They’re used to build everything from stealth choppers to lasers and night vision goggles. They’re even essential to making smartphones and hybrid cars. They’re rare earths, 17 hard-to-find chemical elements with unique physical and chemical properties: Some are superconductive, others are amazingly heat-resistant. It makes the rare earths very much in demand — especially at the Pentagon. The problem is, 95 percent of their market is controlled by China, according to the U.S. Geological Survey.
Now, to solve its rare earth elements woes, the Department of Defense is taking a two-pronged approach: They’re asking the scientific community to come up with innovative ways to mine these scarce materials in the United States, and find alternative materials to make rare earths unnecessary.
“The Department of Defense relies on many products that incorporate materials that are not found or produced in sufficient quantities domestically to meet potential crucial defense needs,” states the Office of the Secretary of Defense in a solicitation for research proposals, published at the end of July.
The geopolitical implications of rare earths are nothing new. In 2009 Congress was already asking the Pentagon to look for alternatives and lessen the U.S. dependency on foreign imports after the Chinese government said it was considering limiting exports of the minerals. Rare earths are not rare in nature, they’re just very hard to find in heavy concentration, and extracting them is both extremely expensive and environmentally dangerous.
For all these reasons, the DoD would like to find ways to produce more rare earth elements here in the States. The first proposal is to find a way to improve separation. Rare earth elements are often found in minerals along with different elements and need to be separated from the rest, less valuable ones. It’s an elaborate, multi-stage process that it’s really hard to master and needs expensive tools. (In fact, U.S.-based mineral extraction company Molycorp Minerals used to ship rare earths to China for final separation.) The Pentagon wants a more effective separation done with the so-called froth flotation, a chemical process to distill elements using water and air bubbles.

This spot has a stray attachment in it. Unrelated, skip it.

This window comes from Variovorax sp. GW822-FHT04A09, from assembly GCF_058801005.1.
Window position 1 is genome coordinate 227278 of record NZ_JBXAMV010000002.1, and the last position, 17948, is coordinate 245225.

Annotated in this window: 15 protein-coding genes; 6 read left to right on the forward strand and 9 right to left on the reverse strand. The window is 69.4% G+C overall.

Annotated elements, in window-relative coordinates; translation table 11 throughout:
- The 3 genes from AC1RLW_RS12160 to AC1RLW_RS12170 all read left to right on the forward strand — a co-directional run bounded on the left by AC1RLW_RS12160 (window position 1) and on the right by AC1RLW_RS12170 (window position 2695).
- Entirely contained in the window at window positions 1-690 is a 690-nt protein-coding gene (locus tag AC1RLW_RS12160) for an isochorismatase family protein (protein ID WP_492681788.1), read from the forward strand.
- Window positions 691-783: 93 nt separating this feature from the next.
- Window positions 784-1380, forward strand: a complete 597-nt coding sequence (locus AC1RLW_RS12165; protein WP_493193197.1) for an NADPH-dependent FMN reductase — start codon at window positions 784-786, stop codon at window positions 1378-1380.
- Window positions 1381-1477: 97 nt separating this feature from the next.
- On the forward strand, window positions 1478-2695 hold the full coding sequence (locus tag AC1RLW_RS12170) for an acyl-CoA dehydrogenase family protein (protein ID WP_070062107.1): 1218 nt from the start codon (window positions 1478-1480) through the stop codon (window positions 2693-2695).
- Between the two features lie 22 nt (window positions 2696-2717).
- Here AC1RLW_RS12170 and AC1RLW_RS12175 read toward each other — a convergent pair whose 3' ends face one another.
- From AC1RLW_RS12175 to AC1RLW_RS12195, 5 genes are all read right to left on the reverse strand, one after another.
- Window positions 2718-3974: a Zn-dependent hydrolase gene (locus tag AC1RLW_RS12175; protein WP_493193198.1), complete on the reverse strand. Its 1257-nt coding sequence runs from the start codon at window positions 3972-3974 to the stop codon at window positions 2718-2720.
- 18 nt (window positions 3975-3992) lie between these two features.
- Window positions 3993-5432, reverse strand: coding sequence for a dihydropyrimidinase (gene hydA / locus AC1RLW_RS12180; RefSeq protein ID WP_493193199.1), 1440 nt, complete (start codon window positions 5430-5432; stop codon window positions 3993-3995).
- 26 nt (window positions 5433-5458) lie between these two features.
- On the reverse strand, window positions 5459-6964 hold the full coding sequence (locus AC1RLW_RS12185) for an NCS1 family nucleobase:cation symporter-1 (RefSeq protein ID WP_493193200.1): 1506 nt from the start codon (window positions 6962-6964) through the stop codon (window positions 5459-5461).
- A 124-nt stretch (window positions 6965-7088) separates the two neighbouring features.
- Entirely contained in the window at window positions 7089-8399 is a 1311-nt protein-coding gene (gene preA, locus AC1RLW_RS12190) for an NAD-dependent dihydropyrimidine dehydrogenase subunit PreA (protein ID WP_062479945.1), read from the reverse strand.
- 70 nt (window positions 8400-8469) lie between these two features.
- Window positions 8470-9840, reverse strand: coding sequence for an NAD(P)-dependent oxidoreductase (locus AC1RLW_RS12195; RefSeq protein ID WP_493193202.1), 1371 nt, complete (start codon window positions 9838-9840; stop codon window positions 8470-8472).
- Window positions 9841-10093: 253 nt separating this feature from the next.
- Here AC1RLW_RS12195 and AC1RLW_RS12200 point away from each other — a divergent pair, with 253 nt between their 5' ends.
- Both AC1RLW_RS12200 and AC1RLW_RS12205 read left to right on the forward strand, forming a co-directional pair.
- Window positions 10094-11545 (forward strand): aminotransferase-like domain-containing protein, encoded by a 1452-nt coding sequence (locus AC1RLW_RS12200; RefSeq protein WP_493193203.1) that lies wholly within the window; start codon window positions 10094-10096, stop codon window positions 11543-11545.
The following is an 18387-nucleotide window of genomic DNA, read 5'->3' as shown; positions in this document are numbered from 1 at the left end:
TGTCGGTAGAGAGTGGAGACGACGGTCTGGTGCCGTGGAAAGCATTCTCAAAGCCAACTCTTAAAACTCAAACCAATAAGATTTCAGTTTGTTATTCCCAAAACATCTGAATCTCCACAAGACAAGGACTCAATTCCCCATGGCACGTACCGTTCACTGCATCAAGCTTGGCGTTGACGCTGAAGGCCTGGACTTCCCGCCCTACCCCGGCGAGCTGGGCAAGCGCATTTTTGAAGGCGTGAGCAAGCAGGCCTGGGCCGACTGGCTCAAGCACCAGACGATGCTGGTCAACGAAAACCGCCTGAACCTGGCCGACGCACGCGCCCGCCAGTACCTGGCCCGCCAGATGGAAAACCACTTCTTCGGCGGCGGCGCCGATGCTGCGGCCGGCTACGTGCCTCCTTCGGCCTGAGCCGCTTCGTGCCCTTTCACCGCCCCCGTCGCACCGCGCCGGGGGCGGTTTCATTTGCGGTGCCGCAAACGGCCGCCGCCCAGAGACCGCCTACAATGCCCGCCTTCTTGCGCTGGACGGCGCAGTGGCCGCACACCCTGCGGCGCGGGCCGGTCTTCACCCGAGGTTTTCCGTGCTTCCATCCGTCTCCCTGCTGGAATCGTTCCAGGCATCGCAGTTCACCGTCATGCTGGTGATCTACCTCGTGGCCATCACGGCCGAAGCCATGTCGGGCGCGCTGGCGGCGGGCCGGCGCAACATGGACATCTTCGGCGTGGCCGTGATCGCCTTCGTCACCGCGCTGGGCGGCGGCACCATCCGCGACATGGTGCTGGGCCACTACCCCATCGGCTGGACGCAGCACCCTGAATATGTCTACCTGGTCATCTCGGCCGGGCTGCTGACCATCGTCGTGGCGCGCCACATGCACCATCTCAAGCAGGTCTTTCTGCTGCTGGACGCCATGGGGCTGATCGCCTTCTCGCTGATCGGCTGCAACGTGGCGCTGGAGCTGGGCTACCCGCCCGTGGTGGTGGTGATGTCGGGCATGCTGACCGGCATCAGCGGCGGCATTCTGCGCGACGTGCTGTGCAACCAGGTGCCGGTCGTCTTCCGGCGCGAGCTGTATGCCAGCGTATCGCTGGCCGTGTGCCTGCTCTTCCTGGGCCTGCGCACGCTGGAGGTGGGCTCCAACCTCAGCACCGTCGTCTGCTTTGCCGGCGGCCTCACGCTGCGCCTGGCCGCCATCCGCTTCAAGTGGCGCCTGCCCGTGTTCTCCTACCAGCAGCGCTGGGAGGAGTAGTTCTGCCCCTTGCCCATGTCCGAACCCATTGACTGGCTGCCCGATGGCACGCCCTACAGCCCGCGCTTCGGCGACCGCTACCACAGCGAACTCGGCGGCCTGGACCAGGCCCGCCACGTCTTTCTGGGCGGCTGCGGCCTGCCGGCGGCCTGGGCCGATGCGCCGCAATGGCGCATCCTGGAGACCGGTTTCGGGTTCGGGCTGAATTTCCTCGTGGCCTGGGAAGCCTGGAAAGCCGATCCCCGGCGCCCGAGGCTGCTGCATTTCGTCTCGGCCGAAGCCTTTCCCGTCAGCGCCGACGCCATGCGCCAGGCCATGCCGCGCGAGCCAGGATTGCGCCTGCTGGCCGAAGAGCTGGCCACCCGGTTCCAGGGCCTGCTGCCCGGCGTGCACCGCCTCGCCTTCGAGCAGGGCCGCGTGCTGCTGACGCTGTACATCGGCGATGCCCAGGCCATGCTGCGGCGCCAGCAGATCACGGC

Efficiency is not the only concern. The Pentagon wants new, environmentally “less-aggressive techniques,” to separate rare earth elements from minerals. Finding new ways to do it “would improve the availability, decrease the costs of extraction, and decrease the environmental impact of the extraction,” says the proposal.
Recycling is another solution. For example, the DoD is pushing to improve the recovery of rhenium, a rare earth element that is key to produce the new stealth Joint Strike Fighters for its exceptional heat-resistant properties.
If all else fails, the DoD would like to just get rid of rare earth elements and find new, alternative compounds that could have the same properties. The plans is to use computer models to find techniques to “change the elemental composition of a material to obviate the need for expensive, rare or hard to find elements.”
Meanwhile, after a U.S., Japan and EU complaint, the World Trade Organization has opened an investigation into China’s rare earths export policies, which could shake up the market. Also, China’s de-facto monopoly has caused prices to soar. For instance, from 2010 to 2011, neodymium’s price jumped from $42 per kilogram to $283. This has prompted companies around the world to start mining somewhere else. Molycorp is currently expanding its Mountain Pass mine, in California, which once was the largest rare earth mine in the world.
John Kaiser, a mining analyst and editor of Kaiser Research Online, told Wired Science that “in five years there will be rare earths produced all over the world and China will lose its edge.”
The Department of Energy has been working on identifying which minerals are essential for the future of energy innovation and which ones could cause geopolitical headaches since last year. These proposals seem to indicate that the Pentagon has finally gotten the memo and has decided to stop relying on the Chinese, how successful this new push for rare earth elements independence remains to be seen.
One thing is certain, the U.S. needs to act now. “Unless America gets ahead of this problem,” wrote defense policy analyst Christine Parthemore on Danger Room last year, “the United States will be unnecessarily ceding strategic advantage to commodity suppliers — all over pretty modest quantities of rocks and metals. Minerals should not command foreign policy or derail defense procurement.”